Outdoors

A call to duck hunting

Wildside column: John and Phil Payne show how it's done on a gray, fall day

Phil Payne of Ryan retrieves a drake mallard during a duck hunt Sunday (Oct. 13) in the backwaters of the Wapsipinicon River. (Orlan Love/correspondent)
Phil Payne of Ryan retrieves a drake mallard during a duck hunt Sunday (Oct. 13) in the backwaters of the Wapsipinicon River. (Orlan Love/correspondent)
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Nothing says fall like gray clouds and skeletal trees reflected at dawn in the glassy surface of a remote marsh.

Nothing says anticipation like concealed hunters watching a flock of wary ducks slowly descend in tightening circles, grudgingly responding to the blandishments of skilled callers.

Nothing says relief like a whispered “take ’em” when the ducks’ final glide path carries them over the decoys.

Of course the actual shooting is anticlimactic, according to veteran waterfowlers John Payne, 75, of Central City and his 55-year-old son Phil of Ryan, who govern their harvest not so much by the maximum number allowed by law but by the number they want to clean and eat.

The Paynes say the sport’s greatest challenge — and its greatest appeal — is fooling the instinctively suspicious ducks, persuading them with realistic calls and decoys and a well camouflaged blind to momentarily set aside their overriding interest in self-preservation.

In addition to each other’s company, they enjoy duping the ducks and observing their aerobatics so much they have been known to stay in their blind long after filling their self-imposed limits.

Like the hunters themselves, their equipment has stood the tests of time.

Both father and son extract distinctively ducky sounds from vintage Carlson Championship Calls, crafted more than 40 years ago by Wendell Carlson of Cedar Rapids. Their spread of 30 decoys includes some that have weathered more than 40 hunting seasons, and their spinning-wing decoy, nicknamed Ronnie the Roboduck, has outlasted several replacement batteries.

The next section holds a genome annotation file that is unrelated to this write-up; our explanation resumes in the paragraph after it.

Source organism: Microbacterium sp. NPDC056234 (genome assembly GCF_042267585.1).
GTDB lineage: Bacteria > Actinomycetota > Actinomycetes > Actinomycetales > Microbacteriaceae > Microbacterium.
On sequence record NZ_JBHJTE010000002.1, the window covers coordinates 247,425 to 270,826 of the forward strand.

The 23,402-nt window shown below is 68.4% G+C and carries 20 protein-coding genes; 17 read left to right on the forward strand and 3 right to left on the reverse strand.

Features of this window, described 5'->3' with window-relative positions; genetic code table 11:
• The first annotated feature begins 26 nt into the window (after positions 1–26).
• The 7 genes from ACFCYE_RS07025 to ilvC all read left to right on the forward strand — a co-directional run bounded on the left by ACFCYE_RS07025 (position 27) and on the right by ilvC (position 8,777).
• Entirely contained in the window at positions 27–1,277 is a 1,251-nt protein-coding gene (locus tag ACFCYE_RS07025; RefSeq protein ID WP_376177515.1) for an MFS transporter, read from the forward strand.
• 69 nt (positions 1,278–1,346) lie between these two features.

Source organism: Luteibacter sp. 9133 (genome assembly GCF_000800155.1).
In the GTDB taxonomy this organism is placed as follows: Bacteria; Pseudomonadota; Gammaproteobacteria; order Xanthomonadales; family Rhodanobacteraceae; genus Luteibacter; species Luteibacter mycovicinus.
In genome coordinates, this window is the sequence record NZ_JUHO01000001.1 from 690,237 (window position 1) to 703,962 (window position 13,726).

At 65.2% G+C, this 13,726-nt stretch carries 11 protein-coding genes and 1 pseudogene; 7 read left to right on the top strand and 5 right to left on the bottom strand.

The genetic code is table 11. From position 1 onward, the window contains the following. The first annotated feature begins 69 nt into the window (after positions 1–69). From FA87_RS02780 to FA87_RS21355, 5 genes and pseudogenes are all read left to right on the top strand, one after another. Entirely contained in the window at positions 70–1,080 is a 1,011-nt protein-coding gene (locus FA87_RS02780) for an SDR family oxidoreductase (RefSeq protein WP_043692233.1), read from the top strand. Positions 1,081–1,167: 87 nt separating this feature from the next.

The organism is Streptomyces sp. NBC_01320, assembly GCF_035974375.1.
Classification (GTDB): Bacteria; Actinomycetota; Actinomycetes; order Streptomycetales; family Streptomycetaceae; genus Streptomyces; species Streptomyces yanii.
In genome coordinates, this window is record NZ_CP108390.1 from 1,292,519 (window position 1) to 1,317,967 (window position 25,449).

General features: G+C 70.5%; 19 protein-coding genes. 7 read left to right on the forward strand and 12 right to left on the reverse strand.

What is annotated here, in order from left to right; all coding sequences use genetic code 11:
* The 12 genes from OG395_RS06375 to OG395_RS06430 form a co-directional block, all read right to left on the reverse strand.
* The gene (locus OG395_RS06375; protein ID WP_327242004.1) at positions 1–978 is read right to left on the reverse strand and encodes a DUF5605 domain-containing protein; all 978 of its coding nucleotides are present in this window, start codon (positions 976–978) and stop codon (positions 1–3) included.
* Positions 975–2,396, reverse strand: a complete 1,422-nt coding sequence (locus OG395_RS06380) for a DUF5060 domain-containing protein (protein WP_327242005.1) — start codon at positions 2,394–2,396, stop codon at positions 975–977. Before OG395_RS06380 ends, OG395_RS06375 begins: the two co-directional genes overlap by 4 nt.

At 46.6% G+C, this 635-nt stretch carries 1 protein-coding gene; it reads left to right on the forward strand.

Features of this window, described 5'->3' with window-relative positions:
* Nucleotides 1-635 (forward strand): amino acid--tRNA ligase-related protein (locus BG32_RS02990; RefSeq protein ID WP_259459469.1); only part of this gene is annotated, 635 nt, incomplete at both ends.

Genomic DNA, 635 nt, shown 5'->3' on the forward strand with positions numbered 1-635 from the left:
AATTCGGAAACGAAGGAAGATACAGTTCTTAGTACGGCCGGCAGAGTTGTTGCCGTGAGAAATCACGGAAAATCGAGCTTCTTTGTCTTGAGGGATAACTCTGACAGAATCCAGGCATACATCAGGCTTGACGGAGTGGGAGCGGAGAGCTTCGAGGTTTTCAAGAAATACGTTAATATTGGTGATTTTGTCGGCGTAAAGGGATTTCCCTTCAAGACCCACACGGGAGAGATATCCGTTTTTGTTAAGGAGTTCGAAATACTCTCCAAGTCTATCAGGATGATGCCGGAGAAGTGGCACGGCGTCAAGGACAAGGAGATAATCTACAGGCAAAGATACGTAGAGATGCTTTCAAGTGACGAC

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Their homemade blind, accessible only by boat, rests on stilts, surrounded by 3- to 4-foot-deep water in a pond that has consistently proved attractive to wayfaring ducks. Its cobbled-together appearance belies its comfort and functionality to hunters and its invisibility to ducks.

Last weekend, ducks of several species — mallard, pintail, gadwall, wigeon, shoveler, teal and wood duck — regularly overflew their ambush site on private land along the Wapsipinicon River.

Some of those ducks may have been driven south by the season’s first strong cold front, which blanketed the Dakotas and Minnesota in knee-deep snow and happily coincided with the opening of the main duck season in Iowa’s north zone.

The wet fall, which has filled ponds, sloughs and potholes to overflowing, also has expanded the landing zone for traveling ducks.

“High water usually translates into more ducks,” Phil Payne said.

During my visit last Sunday, each flock was first spied by the sharp-eyed Paynes, whose hail calls provided my first hint of impending action.

As the ducks circled closer, the Paynes’ calls became softer and more subtle, mimicking the reassuring sounds of contentedly feeding waterfowl.

To my tin ears, and apparently, too, to the circling ducks, the quacks and chuckles seemed most convincing in stereophonic sound, which occurred when Phil, who had left his dog home that morning, was outside the blind, retrieving dead ducks.

We might have missed one or two, but every duck we hit landed feet up in the water, providing easy retrieves for Phil and attesting to the Paynes’ skill at bringing them in close.

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